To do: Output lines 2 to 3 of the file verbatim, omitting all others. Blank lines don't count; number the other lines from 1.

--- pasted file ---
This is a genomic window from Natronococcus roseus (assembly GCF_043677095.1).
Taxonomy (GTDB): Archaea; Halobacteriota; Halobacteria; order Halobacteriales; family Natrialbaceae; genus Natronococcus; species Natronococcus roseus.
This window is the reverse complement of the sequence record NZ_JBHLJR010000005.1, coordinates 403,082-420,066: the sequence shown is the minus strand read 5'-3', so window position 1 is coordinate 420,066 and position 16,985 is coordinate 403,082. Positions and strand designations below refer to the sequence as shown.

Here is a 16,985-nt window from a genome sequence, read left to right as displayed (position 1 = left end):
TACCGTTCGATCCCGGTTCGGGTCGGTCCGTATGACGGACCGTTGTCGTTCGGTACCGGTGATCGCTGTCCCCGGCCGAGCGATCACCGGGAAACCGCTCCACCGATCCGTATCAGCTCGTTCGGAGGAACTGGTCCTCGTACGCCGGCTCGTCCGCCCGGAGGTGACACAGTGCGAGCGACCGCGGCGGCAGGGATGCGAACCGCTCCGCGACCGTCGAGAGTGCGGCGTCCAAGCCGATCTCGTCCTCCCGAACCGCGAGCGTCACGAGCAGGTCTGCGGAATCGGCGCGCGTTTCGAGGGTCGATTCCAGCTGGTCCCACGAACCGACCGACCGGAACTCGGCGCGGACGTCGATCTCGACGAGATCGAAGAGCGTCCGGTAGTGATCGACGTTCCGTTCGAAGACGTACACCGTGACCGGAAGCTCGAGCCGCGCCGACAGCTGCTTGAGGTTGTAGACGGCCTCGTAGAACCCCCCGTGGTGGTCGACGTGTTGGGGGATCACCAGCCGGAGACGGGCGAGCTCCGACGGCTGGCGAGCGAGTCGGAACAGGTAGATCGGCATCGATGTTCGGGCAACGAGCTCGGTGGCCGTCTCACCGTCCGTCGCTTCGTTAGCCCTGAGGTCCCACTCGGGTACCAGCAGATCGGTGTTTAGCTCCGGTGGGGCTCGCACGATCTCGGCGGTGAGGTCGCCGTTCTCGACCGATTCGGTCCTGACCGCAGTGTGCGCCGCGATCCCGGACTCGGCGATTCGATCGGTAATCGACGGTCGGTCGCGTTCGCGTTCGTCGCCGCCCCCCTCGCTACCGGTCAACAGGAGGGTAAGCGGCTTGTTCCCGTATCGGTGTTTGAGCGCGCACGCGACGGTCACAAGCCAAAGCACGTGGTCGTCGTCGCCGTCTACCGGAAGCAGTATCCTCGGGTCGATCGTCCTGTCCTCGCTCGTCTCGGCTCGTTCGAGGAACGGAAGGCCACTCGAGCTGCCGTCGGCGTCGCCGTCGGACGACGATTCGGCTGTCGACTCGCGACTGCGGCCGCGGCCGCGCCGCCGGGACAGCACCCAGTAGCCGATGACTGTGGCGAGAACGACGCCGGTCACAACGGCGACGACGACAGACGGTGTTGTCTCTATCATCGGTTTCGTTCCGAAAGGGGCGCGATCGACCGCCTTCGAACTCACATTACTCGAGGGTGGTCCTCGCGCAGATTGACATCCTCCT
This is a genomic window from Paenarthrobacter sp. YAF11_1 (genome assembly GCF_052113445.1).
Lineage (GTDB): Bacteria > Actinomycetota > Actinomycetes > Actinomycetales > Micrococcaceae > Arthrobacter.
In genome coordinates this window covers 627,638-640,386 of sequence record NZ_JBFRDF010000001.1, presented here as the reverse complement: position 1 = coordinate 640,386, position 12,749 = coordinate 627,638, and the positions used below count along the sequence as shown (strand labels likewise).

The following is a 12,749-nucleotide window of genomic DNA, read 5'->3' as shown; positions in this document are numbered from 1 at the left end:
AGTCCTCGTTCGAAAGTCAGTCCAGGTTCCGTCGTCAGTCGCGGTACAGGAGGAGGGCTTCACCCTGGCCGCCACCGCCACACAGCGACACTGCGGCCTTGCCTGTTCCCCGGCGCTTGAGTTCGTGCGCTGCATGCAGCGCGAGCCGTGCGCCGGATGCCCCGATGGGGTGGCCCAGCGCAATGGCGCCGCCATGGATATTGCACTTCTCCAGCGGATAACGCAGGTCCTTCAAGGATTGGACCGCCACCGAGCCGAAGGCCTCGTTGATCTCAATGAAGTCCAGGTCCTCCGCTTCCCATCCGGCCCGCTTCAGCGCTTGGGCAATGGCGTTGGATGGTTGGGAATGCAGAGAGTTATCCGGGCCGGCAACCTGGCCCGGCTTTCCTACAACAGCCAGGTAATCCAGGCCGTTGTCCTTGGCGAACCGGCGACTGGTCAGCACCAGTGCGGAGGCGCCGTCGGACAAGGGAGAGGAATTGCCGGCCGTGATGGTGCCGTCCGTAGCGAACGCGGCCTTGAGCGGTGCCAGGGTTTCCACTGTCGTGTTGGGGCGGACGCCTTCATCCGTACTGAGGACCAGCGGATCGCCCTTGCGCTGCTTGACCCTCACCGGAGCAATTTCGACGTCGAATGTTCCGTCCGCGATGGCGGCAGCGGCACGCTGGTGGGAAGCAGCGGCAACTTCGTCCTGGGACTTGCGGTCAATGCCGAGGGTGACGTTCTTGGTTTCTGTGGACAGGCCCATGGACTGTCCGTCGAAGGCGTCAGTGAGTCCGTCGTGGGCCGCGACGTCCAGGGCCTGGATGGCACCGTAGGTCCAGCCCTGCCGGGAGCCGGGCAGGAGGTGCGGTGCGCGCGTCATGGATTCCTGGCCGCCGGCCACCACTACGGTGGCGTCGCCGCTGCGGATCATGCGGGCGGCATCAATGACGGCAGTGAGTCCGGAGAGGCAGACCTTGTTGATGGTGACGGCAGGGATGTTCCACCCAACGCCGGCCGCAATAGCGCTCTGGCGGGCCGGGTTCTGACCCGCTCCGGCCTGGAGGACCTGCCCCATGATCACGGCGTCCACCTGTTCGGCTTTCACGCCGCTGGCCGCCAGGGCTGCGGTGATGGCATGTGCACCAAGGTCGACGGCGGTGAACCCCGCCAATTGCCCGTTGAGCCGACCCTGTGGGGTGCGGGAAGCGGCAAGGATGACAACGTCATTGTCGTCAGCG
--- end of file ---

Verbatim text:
Taxonomy (GTDB): Archaea; Halobacteriota; Halobacteria; order Halobacteriales; family Natrialbaceae; genus Natronococcus; species Natronococcus roseus.
This window is the reverse complement of the sequence record NZ_JBHLJR010000005.1, coordinates 403,082-420,066: the sequence shown is the minus strand read 5'-3', so window position 1 is coordinate 420,066 and position 16,985 is coordinate 403,082. Positions and strand designations below refer to the sequence as shown.